Most everyone has spun in a circle and felt dizziness before. But what about those instances when dizziness occurs with seemingly no cause? Feeling constantly dizzy is often a symptom of an underlying condition, such as vertigo or a balance disorder.
An interworking system
There are a lot of parts of the body that work together to help people maintain balance. The eyes, brain, inner ear, and nerves in the feet and spine all collaborate to help people stay upright. But when there is something wrong with just one of these elements, people can experience dizziness and balance disorders.
Symptoms of vertigo
A balance disorder can cause a sense of spinning, lightheadedness, confusion, blurry vision, and a feeling of unsteadiness. This sensation of spinning is also called vertigo. Some of the most common conditions that are associated with vertigo include Meniere’s disease, migraines, head injuries, and benign paroxysmal positional vertigo (BPPV).
Why your inner ear matters
Inside the ear is a complex system of bones and cartilages. In the inner ear, a network of fluid-filled canals helps to control balance. The fluid in these canals changes with movement, signaling to the brain whether the body is in balance or not.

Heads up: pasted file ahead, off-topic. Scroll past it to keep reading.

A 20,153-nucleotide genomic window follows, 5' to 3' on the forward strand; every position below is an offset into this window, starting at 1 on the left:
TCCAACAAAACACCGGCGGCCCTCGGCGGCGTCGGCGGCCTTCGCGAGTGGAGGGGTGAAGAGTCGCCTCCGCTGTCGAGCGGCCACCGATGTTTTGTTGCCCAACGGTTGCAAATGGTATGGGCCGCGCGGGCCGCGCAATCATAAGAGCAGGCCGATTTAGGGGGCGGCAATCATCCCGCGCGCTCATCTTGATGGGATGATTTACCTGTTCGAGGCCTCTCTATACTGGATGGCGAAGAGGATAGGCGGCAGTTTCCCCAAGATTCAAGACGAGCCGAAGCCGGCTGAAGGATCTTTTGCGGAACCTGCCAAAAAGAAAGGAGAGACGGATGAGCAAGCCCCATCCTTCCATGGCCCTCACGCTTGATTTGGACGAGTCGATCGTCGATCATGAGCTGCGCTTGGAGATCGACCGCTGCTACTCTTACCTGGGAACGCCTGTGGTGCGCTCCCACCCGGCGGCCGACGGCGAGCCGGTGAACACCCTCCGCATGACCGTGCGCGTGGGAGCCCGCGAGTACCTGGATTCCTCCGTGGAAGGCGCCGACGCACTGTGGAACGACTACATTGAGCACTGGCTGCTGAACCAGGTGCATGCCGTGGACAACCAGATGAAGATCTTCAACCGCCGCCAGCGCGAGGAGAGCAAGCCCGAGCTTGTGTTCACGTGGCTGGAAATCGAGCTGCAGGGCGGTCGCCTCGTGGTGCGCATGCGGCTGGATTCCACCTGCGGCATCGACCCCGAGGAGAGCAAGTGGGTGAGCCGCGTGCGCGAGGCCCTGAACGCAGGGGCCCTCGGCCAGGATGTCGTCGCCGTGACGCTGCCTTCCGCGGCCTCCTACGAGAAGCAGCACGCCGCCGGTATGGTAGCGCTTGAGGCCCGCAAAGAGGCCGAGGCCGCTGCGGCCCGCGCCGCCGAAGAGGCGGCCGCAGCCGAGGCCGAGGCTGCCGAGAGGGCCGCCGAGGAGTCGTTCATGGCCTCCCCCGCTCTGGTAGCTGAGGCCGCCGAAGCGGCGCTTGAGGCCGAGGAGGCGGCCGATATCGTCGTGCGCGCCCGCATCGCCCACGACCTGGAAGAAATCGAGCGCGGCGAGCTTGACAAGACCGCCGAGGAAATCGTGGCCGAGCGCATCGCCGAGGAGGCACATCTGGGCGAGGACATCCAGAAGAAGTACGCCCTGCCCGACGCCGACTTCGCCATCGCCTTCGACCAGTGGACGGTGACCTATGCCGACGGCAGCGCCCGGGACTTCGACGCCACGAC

Causes and treatments
A balance disorder can be caused by recurrent ear infections, certain medications, or calcium debris in the semicircular canals. Treatment options will depend on the underlying cause of vertigo or dizziness. Most often, treatment will include:
- Antibiotics or antifungal medication to get rid of infection
- Lifestyle changes, such as improving diet and quitting smoking
- Rehabilitation services to learn how to live well with a balance disorder
In some cases, patients may be treated through a repositioning therapy called the Epley maneuver. The goal of this treatment option is to move the head and chest so that the calcium particles in the ear are repositioned and don’t cause symptoms anymore.
Is surgery needed?
In some cases, patients may find that symptoms don’t improve with noninvasive treatments. When this happens, an ENT may recommend surgical intervention to stabilize and repair the inner ear. Surgery is not always necessary to successfully treat a balance disorder, and many people find that rehabilitative therapy can make living with a balance disorder very manageable.
Get help today
Balance disorders can interfere significantly with daily life, making driving, working, or exercising challenging, to name a few. People who feel dizzy frequently should consult with an ENT to find the underlying cause of the disorder and get treatment options.